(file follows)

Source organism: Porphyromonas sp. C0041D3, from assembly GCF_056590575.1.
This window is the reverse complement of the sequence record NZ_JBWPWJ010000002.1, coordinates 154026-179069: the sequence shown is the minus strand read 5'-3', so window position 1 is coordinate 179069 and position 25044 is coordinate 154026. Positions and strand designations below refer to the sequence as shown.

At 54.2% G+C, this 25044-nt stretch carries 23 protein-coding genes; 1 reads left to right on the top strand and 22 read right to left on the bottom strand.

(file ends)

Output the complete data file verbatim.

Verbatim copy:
Source organism: Porphyromonas sp. C0041D3, from assembly GCF_056590575.1.
This window is the reverse complement of the sequence record NZ_JBWPWJ010000002.1, coordinates 154026-179069: the sequence shown is the minus strand read 5'-3', so window position 1 is coordinate 179069 and position 25044 is coordinate 154026. Positions and strand designations below refer to the sequence as shown.

At 54.2% G+C, this 25044-nt stretch carries 23 protein-coding genes; 1 reads left to right on the top strand and 22 read right to left on the bottom strand.